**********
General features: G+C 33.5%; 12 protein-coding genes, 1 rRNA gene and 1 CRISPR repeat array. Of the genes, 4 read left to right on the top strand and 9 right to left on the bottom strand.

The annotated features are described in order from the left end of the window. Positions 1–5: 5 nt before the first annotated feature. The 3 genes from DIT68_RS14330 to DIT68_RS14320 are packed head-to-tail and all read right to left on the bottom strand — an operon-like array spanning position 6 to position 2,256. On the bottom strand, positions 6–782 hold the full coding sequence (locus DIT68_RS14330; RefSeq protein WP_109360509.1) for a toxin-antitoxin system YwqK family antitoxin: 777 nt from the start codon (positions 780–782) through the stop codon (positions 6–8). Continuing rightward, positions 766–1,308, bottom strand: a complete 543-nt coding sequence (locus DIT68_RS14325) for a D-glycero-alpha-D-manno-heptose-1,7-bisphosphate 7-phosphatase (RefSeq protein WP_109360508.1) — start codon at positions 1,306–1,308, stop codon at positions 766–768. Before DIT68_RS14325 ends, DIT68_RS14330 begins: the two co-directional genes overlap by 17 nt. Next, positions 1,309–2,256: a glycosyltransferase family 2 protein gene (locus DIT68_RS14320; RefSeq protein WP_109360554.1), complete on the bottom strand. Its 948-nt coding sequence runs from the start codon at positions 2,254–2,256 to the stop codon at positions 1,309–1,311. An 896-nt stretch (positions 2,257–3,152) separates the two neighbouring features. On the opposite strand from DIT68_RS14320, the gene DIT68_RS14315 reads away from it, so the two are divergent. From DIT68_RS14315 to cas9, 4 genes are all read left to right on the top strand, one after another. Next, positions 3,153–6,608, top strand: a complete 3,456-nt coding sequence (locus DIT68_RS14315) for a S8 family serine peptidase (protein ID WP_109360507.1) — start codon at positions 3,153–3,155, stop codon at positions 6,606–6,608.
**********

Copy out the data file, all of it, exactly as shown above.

General features: G+C 33.5%; 12 protein-coding genes, 1 rRNA gene and 1 CRISPR repeat array. Of the genes, 4 read left to right on the top strand and 9 right to left on the bottom strand.

The annotated features are described in order from the left end of the window. Positions 1–5: 5 nt before the first annotated feature. The 3 genes from DIT68_RS14330 to DIT68_RS14320 are packed head-to-tail and all read right to left on the bottom strand — an operon-like array spanning position 6 to position 2,256. On the bottom strand, positions 6–782 hold the full coding sequence (locus DIT68_RS14330; RefSeq protein WP_109360509.1) for a toxin-antitoxin system YwqK family antitoxin: 777 nt from the start codon (positions 780–782) through the stop codon (positions 6–8). Continuing rightward, positions 766–1,308, bottom strand: a complete 543-nt coding sequence (locus DIT68_RS14325) for a D-glycero-alpha-D-manno-heptose-1,7-bisphosphate 7-phosphatase (RefSeq protein WP_109360508.1) — start codon at positions 1,306–1,308, stop codon at positions 766–768. Before DIT68_RS14325 ends, DIT68_RS14330 begins: the two co-directional genes overlap by 17 nt. Next, positions 1,309–2,256: a glycosyltransferase family 2 protein gene (locus DIT68_RS14320; RefSeq protein WP_109360554.1), complete on the bottom strand. Its 948-nt coding sequence runs from the start codon at positions 2,254–2,256 to the stop codon at positions 1,309–1,311. An 896-nt stretch (positions 2,257–3,152) separates the two neighbouring features. On the opposite strand from DIT68_RS14320, the gene DIT68_RS14315 reads away from it, so the two are divergent. From DIT68_RS14315 to cas9, 4 genes are all read left to right on the top strand, one after another. Next, positions 3,153–6,608, top strand: a complete 3,456-nt coding sequence (locus DIT68_RS14315) for a S8 family serine peptidase (protein ID WP_109360507.1) — start codon at positions 3,153–3,155, stop codon at positions 6,606–6,608.